Even if the fringe base sucks it up and holds their noses for Gardner, he still has everyone else to face in the general election and he's trying to have his cake and eat it too:

Gardner's been jumping up and down and screaming that he no longer supports personhood amendments here in Colorado, even saying so in a TV commercial, but he's not backing off the federal personhood bill, called Life at Conception Act.

Gardner spokespeople have told reporters that the federal legislation "simply states that life begins and conception," and it would have not real-world impact on abortion or contraception.

But if you take one minute and read the bill, you'll see that it actually factually aims to make personhood the law of the land. And other co-sponsors of the bill agree.

So what's up with Gardner?

Gardner was perfectly happy to un-endorse the personhood amendment here in Colorado, and send personhood supporters into conniptions (justifiable conniptions, given that Gardner powered his political career with support from the religious right).

But if Gardner declared the federal personhood bill a well-intentioned mistake, like he did here, he'd be throwing the 153 members of Congress, 132 in the House and 21 in the Senate, who also co-sponsored the Life at Conception Act under the bus.

And you can bet some of those Congresspeople, who actually believe in personhood, would come down on Gardner mercilessly, like hardline abortion opponents are known to do. They see a holocaust unfolding as I write, so Gardner's political expediency wouldn't fly with them. They'd denounce Gardner for claiming their bill is toothless when the text plainly says otherwise.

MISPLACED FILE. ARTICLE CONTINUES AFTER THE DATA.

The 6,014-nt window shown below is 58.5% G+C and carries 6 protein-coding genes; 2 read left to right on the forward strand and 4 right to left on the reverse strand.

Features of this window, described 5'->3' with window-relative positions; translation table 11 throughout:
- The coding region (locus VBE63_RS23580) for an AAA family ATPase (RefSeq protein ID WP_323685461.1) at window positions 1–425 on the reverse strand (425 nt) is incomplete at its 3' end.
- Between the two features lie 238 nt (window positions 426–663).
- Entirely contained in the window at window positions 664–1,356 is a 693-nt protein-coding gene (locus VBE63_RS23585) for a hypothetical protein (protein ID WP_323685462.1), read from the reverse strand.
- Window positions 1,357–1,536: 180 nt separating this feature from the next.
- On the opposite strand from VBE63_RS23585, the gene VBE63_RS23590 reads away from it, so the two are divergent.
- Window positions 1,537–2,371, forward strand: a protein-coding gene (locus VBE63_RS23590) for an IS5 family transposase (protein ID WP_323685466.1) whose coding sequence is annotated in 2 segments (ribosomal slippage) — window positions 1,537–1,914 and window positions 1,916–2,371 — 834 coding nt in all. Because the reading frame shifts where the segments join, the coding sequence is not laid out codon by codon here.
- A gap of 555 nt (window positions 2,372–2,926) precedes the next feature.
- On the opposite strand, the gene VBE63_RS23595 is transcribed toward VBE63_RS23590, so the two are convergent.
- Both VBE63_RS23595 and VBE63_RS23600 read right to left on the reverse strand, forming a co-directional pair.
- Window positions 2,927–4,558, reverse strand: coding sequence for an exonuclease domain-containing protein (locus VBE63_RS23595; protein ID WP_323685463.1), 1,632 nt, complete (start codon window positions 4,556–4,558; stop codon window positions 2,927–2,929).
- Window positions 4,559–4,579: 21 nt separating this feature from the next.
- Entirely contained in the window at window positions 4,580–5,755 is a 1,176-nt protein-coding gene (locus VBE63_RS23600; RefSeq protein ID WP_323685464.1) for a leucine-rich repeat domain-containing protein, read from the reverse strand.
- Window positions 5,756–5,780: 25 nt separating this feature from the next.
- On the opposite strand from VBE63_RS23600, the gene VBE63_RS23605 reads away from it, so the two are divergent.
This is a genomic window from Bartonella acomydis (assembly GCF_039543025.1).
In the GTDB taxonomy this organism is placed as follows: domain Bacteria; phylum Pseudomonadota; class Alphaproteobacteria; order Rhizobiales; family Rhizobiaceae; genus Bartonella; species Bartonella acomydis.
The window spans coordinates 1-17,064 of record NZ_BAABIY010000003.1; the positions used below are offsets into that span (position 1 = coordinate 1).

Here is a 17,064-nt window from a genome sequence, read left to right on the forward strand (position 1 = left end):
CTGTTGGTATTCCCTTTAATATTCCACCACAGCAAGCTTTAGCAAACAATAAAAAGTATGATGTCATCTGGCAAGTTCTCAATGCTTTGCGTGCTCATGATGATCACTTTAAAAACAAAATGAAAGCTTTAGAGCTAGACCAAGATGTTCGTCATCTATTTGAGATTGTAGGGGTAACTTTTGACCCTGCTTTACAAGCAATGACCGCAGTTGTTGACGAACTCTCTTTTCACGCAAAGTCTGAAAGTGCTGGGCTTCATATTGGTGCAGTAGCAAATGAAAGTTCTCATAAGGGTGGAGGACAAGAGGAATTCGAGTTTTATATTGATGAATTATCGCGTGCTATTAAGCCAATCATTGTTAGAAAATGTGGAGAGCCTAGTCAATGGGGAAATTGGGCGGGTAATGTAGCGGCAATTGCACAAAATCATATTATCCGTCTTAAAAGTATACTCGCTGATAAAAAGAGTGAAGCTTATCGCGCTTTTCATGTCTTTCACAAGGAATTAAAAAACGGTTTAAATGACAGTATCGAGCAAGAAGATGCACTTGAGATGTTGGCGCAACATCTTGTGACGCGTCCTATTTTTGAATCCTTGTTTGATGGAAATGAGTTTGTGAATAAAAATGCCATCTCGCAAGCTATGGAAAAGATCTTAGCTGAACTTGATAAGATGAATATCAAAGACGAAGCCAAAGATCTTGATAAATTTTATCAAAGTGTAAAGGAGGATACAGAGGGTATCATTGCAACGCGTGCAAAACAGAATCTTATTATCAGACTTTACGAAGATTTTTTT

And how bad would it look, on TV, for members of Congress from around the country to be bashing Gardner? That's a lot messier, visually and politically, than Gardner taking heat from local pastors and churchgoers who've tirelessly pushed the personhood amendment.

Complicating matters for Gardner, who's challenging Democrat Mark Udall, are congressional rules dictating that he'd have to declare his un-endorsement of the Life at Conception Act in a speech from the floor of the House of Representatives, making a Friday news dump via a vague spokesperson impossible.

The political fallout would run deep, stirring up poison, for example, for potential Republican presidential candidate Rand Paul, who's the sponsor of the Senate version of the personhood bill. - Huffington Post, 8/4/14

Gardner's position is complicating his re-election bid and is helping Udall's campaign:

Representative Cory Gardner, a Republican in a tight Senate race in Colorado, proposed the same thing after the Supreme Court’s decision on the Hobby Lobby case exempted some private businesses from covering certain contraceptives in health insurance plans. He was shielding himself from attacks by Senator Mark Udall, a Democrat, who has spent months slamming Mr. Gardner’s “radical agenda” on abortion and family planning.